On my first trip to Europe I was still new to overseas travel and really had no idea what weather I was in for. I packed a few summery items as we travelled in late September and I figured like our Autumn, it would still be reasonably warm. It wasn’t. I did not think to pack scarves, beanies, gloves or a warm enough jacket and so a lot of my packed luggage went unworn. The same thing happened for Thailand, I packed two pairs of jeans and didn’t wear them after I got off the plan and ended up having to buy a few clothes that were more weather appropriate.

I knew the next time I travelled I would be more prepared! Before you head overseas review the weather forecast for the locations you are going and research on Pinterest what to pack for your destination and the appropriate season. Don’t pack a bag full of things you won’t need and regret leaving the things you will at home.

>>If you want to learn more about minimalism and it’s benefits check out 13 Benefits of a Smaller Home

7. Limit shoes 

Where possible limit your shoe selections to 2-3 pairs including a pair of comfy walking shoes. On my first Europe trip we both ended up binning a pair of shoes we had that became increasingly uncomfortable to walk in and ended up buying new ones which isn’t the easiest when you are in a foreign country (and certainly not cheap!). Don’t get carried away trying to bring a shoe for each occasion or outfit. Ideally bring something for walking, something dressier and if necessary something activity appropriate like hiking books or things if you plan to go to the beach.

8. Download Audio and eBooks before you leave home

In the past I would often bring two books to read on a trip. One I was currently reading and another to start when I finished. Sometimes this became bothersome particularly if I didn’t end up reading much on my trip and still had to lug around a book. Give yourself some space and get the Audible or Kindle app before your trip  or OverDrive to save on valuable space without forgoing your reading.

9. Keep make-up minimal

Make up products can easily get out of hand travelling. Stick to your favourite products and avoid doubles. Bring one foundation, one eyeshadow pallete, blush and so on. Just stick to the basics. I found on my trip after bringing a small bag of make up I ended up only using about six items each day. My ideal six were; mascara, eyeliner, BB cream, blush, & an eyebrow pencil with some lucas paw paw ointment.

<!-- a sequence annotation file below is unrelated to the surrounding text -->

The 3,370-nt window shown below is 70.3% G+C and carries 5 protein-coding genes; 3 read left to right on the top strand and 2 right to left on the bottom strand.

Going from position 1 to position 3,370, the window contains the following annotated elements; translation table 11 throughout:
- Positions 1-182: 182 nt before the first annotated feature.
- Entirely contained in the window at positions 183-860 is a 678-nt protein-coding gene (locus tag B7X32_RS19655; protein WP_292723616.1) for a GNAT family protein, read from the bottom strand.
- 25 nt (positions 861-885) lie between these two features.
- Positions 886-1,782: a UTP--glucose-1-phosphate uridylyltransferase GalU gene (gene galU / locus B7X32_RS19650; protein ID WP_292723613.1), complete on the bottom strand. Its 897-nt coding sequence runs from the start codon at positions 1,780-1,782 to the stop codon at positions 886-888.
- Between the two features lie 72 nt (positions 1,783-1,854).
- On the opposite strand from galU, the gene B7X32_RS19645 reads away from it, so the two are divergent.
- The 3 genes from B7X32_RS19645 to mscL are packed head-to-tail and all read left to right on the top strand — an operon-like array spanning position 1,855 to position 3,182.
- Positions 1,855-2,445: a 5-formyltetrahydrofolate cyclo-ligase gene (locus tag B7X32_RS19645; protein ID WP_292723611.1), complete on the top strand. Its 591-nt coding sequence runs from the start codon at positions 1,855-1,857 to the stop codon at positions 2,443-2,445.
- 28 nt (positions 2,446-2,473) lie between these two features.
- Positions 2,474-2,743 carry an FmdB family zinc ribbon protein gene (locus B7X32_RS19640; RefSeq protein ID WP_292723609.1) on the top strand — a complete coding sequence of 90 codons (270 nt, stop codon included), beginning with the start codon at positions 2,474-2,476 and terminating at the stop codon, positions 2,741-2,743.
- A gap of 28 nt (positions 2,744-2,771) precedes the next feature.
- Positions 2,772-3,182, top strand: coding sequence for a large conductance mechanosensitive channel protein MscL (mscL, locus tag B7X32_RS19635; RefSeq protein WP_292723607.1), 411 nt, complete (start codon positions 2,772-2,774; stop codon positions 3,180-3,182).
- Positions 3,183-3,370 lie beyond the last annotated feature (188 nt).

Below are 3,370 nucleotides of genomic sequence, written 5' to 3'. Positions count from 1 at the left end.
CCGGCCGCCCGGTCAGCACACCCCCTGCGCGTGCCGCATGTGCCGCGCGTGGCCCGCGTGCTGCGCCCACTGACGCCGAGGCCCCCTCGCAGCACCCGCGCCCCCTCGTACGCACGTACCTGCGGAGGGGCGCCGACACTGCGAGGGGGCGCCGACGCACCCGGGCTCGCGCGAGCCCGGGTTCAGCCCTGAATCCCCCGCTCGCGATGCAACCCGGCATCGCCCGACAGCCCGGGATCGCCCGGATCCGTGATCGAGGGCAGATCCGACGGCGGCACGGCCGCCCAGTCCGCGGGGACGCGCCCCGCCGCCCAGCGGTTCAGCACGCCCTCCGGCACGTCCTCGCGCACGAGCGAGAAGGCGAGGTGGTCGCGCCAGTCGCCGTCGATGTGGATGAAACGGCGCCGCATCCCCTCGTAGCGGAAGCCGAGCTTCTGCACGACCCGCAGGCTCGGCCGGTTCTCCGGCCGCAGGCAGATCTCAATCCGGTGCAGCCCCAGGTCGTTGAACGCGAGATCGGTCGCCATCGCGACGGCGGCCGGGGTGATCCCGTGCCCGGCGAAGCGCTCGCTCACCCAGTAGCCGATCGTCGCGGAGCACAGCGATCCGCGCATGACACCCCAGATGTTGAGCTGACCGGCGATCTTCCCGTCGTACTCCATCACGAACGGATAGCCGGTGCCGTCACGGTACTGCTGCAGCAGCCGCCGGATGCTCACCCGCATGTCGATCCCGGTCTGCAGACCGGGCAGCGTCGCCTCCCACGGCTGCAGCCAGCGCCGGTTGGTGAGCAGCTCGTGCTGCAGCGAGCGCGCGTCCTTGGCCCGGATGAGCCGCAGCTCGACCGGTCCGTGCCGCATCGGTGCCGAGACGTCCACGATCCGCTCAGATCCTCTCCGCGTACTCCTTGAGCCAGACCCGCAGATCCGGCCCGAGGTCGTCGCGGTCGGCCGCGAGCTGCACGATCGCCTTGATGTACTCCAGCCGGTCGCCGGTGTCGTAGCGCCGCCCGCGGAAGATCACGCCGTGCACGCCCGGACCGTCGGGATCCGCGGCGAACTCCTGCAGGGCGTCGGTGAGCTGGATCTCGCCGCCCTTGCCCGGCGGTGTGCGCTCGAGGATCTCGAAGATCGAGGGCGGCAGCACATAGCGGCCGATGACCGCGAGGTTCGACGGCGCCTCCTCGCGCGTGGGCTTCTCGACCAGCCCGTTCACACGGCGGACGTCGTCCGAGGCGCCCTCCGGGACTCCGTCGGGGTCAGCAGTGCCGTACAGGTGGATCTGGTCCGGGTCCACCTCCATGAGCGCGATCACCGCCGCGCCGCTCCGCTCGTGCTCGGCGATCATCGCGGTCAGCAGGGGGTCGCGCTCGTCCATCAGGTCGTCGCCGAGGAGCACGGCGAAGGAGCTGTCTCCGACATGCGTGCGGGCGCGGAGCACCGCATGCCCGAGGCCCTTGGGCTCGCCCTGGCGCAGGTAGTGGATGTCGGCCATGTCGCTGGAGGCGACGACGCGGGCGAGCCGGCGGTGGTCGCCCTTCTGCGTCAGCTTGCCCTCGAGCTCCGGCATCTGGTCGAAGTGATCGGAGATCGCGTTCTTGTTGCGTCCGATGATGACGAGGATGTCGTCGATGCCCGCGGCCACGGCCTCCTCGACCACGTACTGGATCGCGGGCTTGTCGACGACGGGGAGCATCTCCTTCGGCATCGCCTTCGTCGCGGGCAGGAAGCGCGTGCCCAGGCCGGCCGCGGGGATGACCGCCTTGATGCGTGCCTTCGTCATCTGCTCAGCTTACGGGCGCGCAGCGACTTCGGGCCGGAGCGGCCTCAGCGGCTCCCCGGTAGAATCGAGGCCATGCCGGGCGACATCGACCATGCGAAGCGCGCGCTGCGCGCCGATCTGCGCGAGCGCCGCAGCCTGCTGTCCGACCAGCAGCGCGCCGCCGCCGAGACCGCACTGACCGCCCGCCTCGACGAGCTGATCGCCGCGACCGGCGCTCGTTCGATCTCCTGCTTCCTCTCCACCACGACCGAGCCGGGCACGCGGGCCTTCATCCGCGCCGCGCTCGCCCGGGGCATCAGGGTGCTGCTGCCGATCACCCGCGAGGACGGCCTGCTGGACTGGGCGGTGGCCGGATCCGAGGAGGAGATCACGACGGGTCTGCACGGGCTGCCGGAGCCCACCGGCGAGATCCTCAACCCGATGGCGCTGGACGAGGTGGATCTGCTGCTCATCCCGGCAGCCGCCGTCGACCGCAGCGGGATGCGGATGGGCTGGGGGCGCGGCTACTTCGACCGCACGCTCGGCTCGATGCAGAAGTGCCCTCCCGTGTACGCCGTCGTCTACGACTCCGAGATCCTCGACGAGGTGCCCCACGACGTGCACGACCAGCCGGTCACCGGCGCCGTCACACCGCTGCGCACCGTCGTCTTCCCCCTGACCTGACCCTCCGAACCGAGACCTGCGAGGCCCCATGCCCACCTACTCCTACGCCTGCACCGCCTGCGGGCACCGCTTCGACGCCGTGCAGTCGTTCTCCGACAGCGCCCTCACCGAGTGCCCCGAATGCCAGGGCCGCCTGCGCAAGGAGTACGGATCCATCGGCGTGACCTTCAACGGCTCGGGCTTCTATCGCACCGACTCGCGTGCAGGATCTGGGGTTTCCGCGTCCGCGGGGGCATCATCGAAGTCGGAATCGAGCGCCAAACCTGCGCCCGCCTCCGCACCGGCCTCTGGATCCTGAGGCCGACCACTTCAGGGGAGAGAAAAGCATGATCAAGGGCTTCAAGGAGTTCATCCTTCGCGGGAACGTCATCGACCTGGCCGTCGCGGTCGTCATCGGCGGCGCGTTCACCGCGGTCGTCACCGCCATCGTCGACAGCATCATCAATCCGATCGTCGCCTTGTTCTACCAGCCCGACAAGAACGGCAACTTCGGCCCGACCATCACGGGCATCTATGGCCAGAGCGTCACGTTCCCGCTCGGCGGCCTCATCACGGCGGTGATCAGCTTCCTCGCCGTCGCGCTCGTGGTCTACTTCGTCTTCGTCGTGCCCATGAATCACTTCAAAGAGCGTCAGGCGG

10. Get a travel perfume/cologne spray bottle

Bringing a bulky perfume bottle can be avoided by buying perfume travel bottles. This also avoids the risk of your bottle being damaged in transit and save you valuable space. (NB: Try and find a quality one, my $2 version leaked on the flight over :()

>>If you want to learn more about minimalism and it’s benefits check out The True Cost of Our Stuff

11. Limit Hair Tools, products and accessories

Pack minimally by not going overboard with the hair stuff. If you are staying in a hotel or Airbnb they will most likely provide you with a sufficient hair dryer. Bring the hair straightener if you absolutely have to. You’re on holidays leave the fancy stuff for home!

 

12. Limit your accessories

Keep accessories to a minimum, the last thing you want to worry about overseas is losing a sentimental piece of jewellery. Pick a handful of accessories to bring with you and leave the others at home. Two necklaces, one bracelet, a belt, a watch, one other pair of earrings and a pair of sunnies should be more than enough to accessorise with. Wear one piece and pack the other to limit what is in your baggage even further. I bought two necklaces, a watch, sunnies and a mix of bracelets and that was plenty for me 🙂

13. Use products that double up for other uses

Using Dr Bronners soap can give you one soap for a variety of uses. It can be used as a facial cleanser, shampoo, dishwashing liquid, laundry detergent and hand soap to name a few. This can save you bringing many other products or buying any at your destination. Moisturiser can be used as eye make up remover as well as shaving cream. A microfibre towel can be a back up towel as well as a handy tool for drying your washing.

14. Pack clothes that are easy to dry

Where possible pack a few items that can be washed and dried easily to help your clothes dry faster. The quicker your clothes dry the quicker you can be wearing them again.

15. Downsize your handbag and wallet

Before you leave for your trip, clear out your wallet of any receipts, cards etc that you will not be needing. Only bring the essential. Leave your over-sized handbag at home as well and opt for a smaller bag that will be easier to carry day to day. Preferably an over the shoulder ones so your hands can be free.

What are your tips to pack minimally? Do you travel with the same number of clothes for each trip? Share your tips for travelling minimally below in the comments 🙂